1. The Meaning of Flowers by Claire Powell, quoted by Susan Wittig Albert in Lavender Lies, states “The god of silence is represented as a young man, half-naked, holding a finger to his lips and with a white rose in the other hand. A white rose used to be sculptured over a door of banqueting rooms to remind guests that they should never repeat outside the things they had heard in their festive moments. The same emblem was once carved on confessionals. Sometimes actual white roses were hung by a host over the tables where he entertained his guests–the origin of the phrase sub rosa, “under the rose.” The phrase goes back in English at least until the time of Henry VII.”
    Any anti-Tudor group works for me.

    Reply
  2. The Meaning of Flowers by Claire Powell, quoted by Susan Wittig Albert in Lavender Lies, states “The god of silence is represented as a young man, half-naked, holding a finger to his lips and with a white rose in the other hand. A white rose used to be sculptured over a door of banqueting rooms to remind guests that they should never repeat outside the things they had heard in their festive moments. The same emblem was once carved on confessionals. Sometimes actual white roses were hung by a host over the tables where he entertained his guests–the origin of the phrase sub rosa, “under the rose.” The phrase goes back in English at least until the time of Henry VII.”
    Any anti-Tudor group works for me.

    Reply
  3. The Meaning of Flowers by Claire Powell, quoted by Susan Wittig Albert in Lavender Lies, states “The god of silence is represented as a young man, half-naked, holding a finger to his lips and with a white rose in the other hand. A white rose used to be sculptured over a door of banqueting rooms to remind guests that they should never repeat outside the things they had heard in their festive moments. The same emblem was once carved on confessionals. Sometimes actual white roses were hung by a host over the tables where he entertained his guests–the origin of the phrase sub rosa, “under the rose.” The phrase goes back in English at least until the time of Henry VII.”
    Any anti-Tudor group works for me.

    Reply
  4. The Meaning of Flowers by Claire Powell, quoted by Susan Wittig Albert in Lavender Lies, states “The god of silence is represented as a young man, half-naked, holding a finger to his lips and with a white rose in the other hand. A white rose used to be sculptured over a door of banqueting rooms to remind guests that they should never repeat outside the things they had heard in their festive moments. The same emblem was once carved on confessionals. Sometimes actual white roses were hung by a host over the tables where he entertained his guests–the origin of the phrase sub rosa, “under the rose.” The phrase goes back in English at least until the time of Henry VII.”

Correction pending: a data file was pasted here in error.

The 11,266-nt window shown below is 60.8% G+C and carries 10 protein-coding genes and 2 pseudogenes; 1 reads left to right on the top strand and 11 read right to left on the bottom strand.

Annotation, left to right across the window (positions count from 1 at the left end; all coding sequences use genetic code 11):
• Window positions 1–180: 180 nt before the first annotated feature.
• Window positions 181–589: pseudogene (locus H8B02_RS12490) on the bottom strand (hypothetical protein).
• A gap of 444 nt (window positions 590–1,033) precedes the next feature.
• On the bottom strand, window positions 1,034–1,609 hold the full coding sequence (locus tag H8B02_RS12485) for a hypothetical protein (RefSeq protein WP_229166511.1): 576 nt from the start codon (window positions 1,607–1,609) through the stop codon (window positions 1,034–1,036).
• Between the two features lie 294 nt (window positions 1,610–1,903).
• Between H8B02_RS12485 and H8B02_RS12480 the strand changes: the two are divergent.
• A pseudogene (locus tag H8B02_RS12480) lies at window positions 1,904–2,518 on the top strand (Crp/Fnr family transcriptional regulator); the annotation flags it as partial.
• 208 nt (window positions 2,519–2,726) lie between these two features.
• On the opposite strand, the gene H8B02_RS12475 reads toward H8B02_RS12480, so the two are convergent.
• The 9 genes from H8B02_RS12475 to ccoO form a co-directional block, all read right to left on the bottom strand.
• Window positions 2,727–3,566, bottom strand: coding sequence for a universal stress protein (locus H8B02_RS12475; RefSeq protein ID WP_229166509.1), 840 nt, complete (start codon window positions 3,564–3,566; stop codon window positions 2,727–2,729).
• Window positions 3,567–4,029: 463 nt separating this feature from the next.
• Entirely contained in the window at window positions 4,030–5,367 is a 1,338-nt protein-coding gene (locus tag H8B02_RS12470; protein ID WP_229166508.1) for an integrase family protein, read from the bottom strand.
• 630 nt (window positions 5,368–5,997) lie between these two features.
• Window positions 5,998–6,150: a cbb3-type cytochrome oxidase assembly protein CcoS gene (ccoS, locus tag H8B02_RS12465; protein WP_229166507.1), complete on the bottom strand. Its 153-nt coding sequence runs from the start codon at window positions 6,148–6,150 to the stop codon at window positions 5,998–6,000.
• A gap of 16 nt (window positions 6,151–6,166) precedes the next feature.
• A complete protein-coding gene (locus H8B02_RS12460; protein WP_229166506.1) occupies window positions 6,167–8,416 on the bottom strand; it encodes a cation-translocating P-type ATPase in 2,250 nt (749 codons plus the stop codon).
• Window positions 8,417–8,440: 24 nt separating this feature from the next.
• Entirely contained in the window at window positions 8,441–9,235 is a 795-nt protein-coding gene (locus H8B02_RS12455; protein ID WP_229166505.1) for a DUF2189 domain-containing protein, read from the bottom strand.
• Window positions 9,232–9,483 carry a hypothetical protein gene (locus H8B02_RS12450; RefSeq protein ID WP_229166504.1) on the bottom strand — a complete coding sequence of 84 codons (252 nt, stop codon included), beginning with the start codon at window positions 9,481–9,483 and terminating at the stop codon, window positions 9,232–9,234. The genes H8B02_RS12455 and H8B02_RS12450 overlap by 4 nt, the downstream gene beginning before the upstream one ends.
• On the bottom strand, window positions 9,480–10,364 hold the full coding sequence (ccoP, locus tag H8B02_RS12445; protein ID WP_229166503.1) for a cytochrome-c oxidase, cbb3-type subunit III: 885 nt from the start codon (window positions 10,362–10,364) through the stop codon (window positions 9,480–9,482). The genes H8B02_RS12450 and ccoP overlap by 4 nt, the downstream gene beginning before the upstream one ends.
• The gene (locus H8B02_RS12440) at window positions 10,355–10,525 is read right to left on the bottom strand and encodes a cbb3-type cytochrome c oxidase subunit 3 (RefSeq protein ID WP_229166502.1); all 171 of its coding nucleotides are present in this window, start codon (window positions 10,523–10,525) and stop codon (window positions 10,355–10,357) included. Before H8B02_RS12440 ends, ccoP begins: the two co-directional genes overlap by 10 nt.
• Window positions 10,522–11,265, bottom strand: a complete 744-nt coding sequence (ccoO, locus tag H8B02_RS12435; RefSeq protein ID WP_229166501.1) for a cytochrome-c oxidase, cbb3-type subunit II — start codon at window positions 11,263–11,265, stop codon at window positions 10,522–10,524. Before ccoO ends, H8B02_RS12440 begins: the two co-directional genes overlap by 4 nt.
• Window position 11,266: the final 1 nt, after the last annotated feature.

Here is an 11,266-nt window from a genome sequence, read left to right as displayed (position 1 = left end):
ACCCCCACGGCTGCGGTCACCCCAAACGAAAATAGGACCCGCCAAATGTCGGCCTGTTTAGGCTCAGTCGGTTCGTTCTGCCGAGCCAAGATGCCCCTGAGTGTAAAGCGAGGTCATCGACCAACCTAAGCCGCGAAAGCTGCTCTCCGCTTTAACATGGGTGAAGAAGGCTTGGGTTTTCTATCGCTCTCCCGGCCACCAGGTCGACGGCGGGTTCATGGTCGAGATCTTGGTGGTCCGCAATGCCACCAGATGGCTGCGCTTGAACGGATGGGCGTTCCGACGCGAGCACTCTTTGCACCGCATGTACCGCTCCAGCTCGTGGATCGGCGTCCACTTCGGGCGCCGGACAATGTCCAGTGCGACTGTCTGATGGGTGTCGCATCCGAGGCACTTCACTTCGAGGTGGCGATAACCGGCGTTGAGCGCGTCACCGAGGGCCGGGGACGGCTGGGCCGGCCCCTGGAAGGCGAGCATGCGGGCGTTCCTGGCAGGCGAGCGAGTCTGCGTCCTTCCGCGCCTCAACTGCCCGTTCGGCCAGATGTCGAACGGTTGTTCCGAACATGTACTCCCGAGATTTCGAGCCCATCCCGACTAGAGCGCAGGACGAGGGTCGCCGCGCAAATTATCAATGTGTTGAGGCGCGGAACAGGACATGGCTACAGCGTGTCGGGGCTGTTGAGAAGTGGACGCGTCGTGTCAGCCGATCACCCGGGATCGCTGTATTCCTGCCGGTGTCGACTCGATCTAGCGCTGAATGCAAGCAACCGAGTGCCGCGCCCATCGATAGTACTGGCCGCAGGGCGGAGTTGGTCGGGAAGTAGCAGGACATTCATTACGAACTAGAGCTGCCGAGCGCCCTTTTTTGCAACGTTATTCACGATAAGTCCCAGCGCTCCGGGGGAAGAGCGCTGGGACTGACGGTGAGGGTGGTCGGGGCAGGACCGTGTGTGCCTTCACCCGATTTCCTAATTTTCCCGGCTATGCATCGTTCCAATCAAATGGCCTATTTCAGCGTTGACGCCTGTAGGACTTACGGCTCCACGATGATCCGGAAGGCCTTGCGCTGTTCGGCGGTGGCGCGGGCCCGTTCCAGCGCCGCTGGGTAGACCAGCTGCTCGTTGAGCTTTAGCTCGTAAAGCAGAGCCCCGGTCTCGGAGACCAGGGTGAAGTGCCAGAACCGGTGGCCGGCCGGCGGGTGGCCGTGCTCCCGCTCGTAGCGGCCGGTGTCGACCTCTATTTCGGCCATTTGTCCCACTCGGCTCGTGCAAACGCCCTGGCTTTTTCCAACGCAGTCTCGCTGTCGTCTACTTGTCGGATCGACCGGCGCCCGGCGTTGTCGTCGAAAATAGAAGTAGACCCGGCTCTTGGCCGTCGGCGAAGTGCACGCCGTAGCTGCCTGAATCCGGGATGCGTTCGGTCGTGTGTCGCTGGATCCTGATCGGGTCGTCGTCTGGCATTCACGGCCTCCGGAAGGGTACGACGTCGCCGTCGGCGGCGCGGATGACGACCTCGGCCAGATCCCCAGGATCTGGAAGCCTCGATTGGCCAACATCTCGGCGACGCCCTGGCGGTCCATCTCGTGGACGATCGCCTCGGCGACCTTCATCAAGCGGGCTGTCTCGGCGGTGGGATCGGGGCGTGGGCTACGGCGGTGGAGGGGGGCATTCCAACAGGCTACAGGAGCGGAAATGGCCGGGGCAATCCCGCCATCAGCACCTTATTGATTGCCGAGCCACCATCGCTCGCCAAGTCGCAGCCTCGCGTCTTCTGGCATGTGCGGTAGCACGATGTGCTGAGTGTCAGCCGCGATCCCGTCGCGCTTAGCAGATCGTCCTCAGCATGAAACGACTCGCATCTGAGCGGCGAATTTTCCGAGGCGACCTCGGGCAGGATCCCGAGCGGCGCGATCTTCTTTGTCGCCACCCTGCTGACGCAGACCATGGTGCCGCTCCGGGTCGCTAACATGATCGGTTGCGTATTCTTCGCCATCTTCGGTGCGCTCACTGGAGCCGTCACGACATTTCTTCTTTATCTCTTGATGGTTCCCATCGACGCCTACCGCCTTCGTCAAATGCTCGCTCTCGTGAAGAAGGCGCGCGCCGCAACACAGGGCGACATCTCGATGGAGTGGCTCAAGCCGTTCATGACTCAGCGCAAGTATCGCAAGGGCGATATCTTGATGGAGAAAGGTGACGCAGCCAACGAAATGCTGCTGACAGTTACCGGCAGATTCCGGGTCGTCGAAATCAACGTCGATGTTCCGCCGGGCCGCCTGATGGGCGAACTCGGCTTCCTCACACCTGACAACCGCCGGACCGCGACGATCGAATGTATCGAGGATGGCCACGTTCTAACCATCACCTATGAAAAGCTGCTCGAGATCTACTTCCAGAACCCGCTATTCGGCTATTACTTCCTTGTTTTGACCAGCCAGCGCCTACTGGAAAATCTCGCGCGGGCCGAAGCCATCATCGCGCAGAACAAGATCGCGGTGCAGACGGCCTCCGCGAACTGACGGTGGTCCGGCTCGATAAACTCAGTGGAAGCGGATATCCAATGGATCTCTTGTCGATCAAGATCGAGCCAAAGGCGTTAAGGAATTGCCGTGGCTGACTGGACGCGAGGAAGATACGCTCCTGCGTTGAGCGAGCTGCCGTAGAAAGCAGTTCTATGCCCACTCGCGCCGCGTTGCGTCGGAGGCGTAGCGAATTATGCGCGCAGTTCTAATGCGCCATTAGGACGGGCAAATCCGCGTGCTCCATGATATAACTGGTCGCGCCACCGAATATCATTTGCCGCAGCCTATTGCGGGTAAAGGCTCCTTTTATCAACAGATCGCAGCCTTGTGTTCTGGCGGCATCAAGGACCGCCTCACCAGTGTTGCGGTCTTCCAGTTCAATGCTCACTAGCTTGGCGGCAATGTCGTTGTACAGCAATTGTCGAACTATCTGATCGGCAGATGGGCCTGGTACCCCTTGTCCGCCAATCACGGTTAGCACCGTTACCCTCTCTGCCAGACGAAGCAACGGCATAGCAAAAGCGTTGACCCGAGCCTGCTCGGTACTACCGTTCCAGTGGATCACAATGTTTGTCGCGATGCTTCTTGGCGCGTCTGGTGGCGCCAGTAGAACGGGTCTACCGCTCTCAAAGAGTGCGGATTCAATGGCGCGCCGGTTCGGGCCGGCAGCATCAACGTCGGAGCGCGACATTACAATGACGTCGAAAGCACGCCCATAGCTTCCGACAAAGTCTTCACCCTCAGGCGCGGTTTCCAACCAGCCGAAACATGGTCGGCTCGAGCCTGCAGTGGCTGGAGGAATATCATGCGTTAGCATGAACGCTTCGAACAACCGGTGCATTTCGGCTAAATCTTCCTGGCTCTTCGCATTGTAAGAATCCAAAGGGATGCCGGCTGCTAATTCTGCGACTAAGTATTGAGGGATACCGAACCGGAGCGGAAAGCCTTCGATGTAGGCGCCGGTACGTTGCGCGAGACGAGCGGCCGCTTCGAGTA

Any anti-Tudor group works for me.

    Reply
  5. The Meaning of Flowers by Claire Powell, quoted by Susan Wittig Albert in Lavender Lies, states “The god of silence is represented as a young man, half-naked, holding a finger to his lips and with a white rose in the other hand. A white rose used to be sculptured over a door of banqueting rooms to remind guests that they should never repeat outside the things they had heard in their festive moments. The same emblem was once carved on confessionals. Sometimes actual white roses were hung by a host over the tables where he entertained his guests–the origin of the phrase sub rosa, “under the rose.” The phrase goes back in English at least until the time of Henry VII.”
    Any anti-Tudor group works for me.

    Reply
  6. I’m not particularly mad at the Tudors, meself. But I understand those who are fans of Richard III, who seems to have gotten a poor deal.
    I put a rose shaped knocker on the door of my fictional ‘No. 7, Meeks Street’ as an indication of the secrecy inside. To say that much that went on there was sub rosa.
    I think this is a pretty old symbology. Roses were often carved over the door of the confessional, for instance, to show that what went on inside was held secret.